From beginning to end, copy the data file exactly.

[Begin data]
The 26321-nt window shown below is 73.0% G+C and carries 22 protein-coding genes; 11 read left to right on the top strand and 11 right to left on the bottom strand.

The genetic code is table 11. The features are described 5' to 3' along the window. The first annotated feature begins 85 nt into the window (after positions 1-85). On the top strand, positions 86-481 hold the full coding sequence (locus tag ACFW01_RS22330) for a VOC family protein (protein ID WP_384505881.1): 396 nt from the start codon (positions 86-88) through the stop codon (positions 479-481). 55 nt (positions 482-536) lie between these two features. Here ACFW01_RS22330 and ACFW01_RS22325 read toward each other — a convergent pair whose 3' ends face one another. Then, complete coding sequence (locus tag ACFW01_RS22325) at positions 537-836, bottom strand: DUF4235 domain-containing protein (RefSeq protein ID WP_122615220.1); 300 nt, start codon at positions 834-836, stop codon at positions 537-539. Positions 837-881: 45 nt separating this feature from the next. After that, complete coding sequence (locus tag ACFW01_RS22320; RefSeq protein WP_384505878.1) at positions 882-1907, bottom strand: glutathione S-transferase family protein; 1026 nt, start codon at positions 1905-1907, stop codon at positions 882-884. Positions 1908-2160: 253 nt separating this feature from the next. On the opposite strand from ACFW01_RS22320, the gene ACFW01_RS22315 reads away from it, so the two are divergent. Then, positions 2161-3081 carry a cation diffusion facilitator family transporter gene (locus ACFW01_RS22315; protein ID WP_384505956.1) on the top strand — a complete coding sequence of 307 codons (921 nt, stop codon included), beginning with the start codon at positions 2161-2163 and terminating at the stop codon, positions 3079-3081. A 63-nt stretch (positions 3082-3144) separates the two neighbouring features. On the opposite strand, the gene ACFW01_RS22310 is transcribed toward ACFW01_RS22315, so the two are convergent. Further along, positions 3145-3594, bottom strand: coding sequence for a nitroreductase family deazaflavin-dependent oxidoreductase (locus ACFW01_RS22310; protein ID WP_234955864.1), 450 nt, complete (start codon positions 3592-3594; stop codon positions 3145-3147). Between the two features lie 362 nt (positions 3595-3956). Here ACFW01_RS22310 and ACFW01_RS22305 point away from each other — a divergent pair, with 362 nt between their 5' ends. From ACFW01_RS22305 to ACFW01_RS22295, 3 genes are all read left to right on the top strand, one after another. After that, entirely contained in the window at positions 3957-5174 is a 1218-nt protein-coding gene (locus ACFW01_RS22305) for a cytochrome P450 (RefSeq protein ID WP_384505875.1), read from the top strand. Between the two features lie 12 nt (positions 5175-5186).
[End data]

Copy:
The 26321-nt window shown below is 73.0% G+C and carries 22 protein-coding genes; 11 read left to right on the top strand and 11 right to left on the bottom strand.

The genetic code is table 11. The features are described 5' to 3' along the window. The first annotated feature begins 85 nt into the window (after positions 1-85). On the top strand, positions 86-481 hold the full coding sequence (locus tag ACFW01_RS22330) for a VOC family protein (protein ID WP_384505881.1): 396 nt from the start codon (positions 86-88) through the stop codon (positions 479-481). 55 nt (positions 482-536) lie between these two features. Here ACFW01_RS22330 and ACFW01_RS22325 read toward each other — a convergent pair whose 3' ends face one another. Then, complete coding sequence (locus tag ACFW01_RS22325) at positions 537-836, bottom strand: DUF4235 domain-containing protein (RefSeq protein ID WP_122615220.1); 300 nt, start codon at positions 834-836, stop codon at positions 537-539. Positions 837-881: 45 nt separating this feature from the next. After that, complete coding sequence (locus tag ACFW01_RS22320; RefSeq protein WP_384505878.1) at positions 882-1907, bottom strand: glutathione S-transferase family protein; 1026 nt, start codon at positions 1905-1907, stop codon at positions 882-884. Positions 1908-2160: 253 nt separating this feature from the next. On the opposite strand from ACFW01_RS22320, the gene ACFW01_RS22315 reads away from it, so the two are divergent. Then, positions 2161-3081 carry a cation diffusion facilitator family transporter gene (locus ACFW01_RS22315; protein ID WP_384505956.1) on the top strand — a complete coding sequence of 307 codons (921 nt, stop codon included), beginning with the start codon at positions 2161-2163 and terminating at the stop codon, positions 3079-3081. A 63-nt stretch (positions 3082-3144) separates the two neighbouring features. On the opposite strand, the gene ACFW01_RS22310 is transcribed toward ACFW01_RS22315, so the two are convergent. Further along, positions 3145-3594, bottom strand: coding sequence for a nitroreductase family deazaflavin-dependent oxidoreductase (locus ACFW01_RS22310; protein ID WP_234955864.1), 450 nt, complete (start codon positions 3592-3594; stop codon positions 3145-3147). Between the two features lie 362 nt (positions 3595-3956). Here ACFW01_RS22310 and ACFW01_RS22305 point away from each other — a divergent pair, with 362 nt between their 5' ends. From ACFW01_RS22305 to ACFW01_RS22295, 3 genes are all read left to right on the top strand, one after another. After that, entirely contained in the window at positions 3957-5174 is a 1218-nt protein-coding gene (locus ACFW01_RS22305) for a cytochrome P450 (RefSeq protein ID WP_384505875.1), read from the top strand. Between the two features lie 12 nt (positions 5175-5186).